British Prime Minister David Cameron has said that it could break with a European Union arms embargo on Syria to allow the flow of weapons to anti-government rebels battling Syrian President Bashar al-Assad.
"I hope that we can persuade our European partners, if and when a further change becomes necessary, they will agree with us," Cameron told a parliamentary committee on Tuesday.
"But if we can't, then it's not out of the question we might have to do things in our own way. It's possible," he added.
The arms embargo is part of a package of EU sanctions on Syria that currently roll over every three months, with the last extension achieved with the agreement of all 27 EU members on March 1.
Without unanimous agreement between all EU members to either renew or amend the ban in three months' time, the embargo becomes void.
Britain pushed for and won an agreement to amend the embargo to allow the supply of non-lethal equipment such as body armour and armoured vehicles to rebels, but warned that in future it might act alone.
Balance of power
Also on Tuesday, France hinted that it would push to get a European Union arms embargo on Syria lifted, saying the balance of power in the country had to change so President Bashar al-Assad understood he could not win by military force.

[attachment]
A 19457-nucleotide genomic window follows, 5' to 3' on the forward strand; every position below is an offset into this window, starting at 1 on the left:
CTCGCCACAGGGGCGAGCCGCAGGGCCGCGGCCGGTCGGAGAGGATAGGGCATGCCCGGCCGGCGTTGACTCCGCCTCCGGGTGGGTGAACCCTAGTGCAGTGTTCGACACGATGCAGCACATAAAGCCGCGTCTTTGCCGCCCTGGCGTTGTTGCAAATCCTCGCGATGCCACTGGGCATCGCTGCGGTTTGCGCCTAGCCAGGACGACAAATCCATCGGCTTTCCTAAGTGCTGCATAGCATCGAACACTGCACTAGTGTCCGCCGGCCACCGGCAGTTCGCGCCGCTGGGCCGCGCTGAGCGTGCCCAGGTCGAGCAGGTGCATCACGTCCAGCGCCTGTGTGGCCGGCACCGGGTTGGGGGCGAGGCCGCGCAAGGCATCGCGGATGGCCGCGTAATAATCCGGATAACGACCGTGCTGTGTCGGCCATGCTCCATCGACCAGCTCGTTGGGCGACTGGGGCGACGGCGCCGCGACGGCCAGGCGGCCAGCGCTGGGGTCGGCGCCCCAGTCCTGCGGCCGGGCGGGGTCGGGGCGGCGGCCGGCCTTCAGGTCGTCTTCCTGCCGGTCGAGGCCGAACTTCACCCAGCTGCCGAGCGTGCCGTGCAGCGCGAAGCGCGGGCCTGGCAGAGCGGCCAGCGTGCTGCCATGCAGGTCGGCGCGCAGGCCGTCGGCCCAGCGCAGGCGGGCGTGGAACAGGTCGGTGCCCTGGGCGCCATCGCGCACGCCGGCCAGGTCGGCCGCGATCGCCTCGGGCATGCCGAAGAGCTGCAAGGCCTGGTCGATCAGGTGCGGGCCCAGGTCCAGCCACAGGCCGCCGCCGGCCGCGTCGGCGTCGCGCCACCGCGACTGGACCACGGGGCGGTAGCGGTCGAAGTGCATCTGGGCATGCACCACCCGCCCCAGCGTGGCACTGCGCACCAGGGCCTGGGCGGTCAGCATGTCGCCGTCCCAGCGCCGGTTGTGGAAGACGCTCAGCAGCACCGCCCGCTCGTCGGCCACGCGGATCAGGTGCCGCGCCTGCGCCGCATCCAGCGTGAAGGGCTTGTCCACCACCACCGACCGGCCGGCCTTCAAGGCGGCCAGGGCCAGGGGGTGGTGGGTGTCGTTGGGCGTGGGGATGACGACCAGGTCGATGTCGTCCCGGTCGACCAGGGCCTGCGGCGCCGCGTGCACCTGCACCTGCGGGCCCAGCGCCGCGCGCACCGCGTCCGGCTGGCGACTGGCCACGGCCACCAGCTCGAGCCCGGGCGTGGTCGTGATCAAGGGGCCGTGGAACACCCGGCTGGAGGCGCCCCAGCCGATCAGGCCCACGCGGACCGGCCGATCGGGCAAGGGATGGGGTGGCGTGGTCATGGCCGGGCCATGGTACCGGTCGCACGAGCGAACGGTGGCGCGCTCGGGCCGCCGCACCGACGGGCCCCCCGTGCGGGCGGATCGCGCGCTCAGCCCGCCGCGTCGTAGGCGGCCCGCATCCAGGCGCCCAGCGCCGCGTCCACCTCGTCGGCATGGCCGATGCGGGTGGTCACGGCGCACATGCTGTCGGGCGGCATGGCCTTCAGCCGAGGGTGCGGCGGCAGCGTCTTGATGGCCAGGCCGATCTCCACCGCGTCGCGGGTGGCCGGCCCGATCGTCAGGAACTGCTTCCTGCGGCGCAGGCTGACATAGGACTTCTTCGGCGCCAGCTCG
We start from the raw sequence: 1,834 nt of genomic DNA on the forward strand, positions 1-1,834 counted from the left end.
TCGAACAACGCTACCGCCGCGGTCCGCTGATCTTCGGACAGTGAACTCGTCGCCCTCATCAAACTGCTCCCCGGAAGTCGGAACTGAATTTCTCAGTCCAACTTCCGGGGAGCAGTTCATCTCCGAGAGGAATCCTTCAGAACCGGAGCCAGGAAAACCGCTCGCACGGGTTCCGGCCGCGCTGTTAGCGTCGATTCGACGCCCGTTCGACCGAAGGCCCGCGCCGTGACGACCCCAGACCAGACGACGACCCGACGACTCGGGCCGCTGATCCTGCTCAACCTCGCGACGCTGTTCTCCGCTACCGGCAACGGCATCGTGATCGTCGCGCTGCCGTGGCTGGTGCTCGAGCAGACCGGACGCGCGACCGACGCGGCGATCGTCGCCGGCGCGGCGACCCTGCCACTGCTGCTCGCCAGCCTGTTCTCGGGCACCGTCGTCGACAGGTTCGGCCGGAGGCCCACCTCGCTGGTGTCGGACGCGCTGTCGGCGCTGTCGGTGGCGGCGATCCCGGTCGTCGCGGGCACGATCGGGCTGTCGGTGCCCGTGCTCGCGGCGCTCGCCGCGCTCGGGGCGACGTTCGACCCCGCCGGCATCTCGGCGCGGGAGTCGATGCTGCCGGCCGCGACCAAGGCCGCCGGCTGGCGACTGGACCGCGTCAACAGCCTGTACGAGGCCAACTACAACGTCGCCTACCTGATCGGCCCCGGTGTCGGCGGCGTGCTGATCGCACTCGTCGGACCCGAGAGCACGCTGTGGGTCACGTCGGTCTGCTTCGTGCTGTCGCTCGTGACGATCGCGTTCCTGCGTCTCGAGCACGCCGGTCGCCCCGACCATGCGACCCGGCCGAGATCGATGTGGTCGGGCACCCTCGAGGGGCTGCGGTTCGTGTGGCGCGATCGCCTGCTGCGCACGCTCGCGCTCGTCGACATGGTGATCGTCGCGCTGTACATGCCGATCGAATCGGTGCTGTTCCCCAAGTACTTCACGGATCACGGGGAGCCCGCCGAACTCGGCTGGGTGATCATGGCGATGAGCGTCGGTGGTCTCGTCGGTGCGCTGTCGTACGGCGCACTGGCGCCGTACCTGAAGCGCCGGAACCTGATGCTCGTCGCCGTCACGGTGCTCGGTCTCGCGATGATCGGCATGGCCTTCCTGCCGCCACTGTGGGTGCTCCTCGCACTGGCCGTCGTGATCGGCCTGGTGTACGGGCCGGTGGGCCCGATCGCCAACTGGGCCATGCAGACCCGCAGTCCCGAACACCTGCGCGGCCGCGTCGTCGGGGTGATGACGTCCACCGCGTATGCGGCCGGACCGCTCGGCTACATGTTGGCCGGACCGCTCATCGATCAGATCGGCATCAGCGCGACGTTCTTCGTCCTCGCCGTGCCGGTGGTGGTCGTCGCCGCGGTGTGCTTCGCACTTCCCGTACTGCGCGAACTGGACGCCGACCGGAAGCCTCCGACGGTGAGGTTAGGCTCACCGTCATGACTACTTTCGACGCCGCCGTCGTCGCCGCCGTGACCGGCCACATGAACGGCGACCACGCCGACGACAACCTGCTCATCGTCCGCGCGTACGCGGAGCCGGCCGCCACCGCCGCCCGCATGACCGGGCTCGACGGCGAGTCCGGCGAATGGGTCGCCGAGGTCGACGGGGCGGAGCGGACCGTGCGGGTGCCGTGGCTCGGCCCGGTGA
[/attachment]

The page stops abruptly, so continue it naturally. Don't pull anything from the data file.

"France is thinking - although it is a European decision - of going further in lifting the embargo," Foreign Minister Laurent Fabius told a parliamentary committee.
"You will ask me is that not contradictory with finding a political solution, but we don't think so," he said.
"If we want President Bashar al Assad to shift then he must be made to understand that he cannot win through military force. There is a new balance of power that has to be created."
Fabius also said that Paris was working with Russia and the United States to create a list of Syrian officials that would be acceptable to begin negotiations with the Syrian opposition.
"We worked together on an idea... of a list of Syrian officials who would be acceptable to Syria's opposition National Coalition," he said.
Fabius said Syria's opposition chief Ahmed Moaz al-Khatib had said in a "very brazen manner" that he was willing to negotiate with some regime officials but not President Assad.
"We have discussed this with the Russians and the Amercans... There have been exchanges to seek a political solution," he said.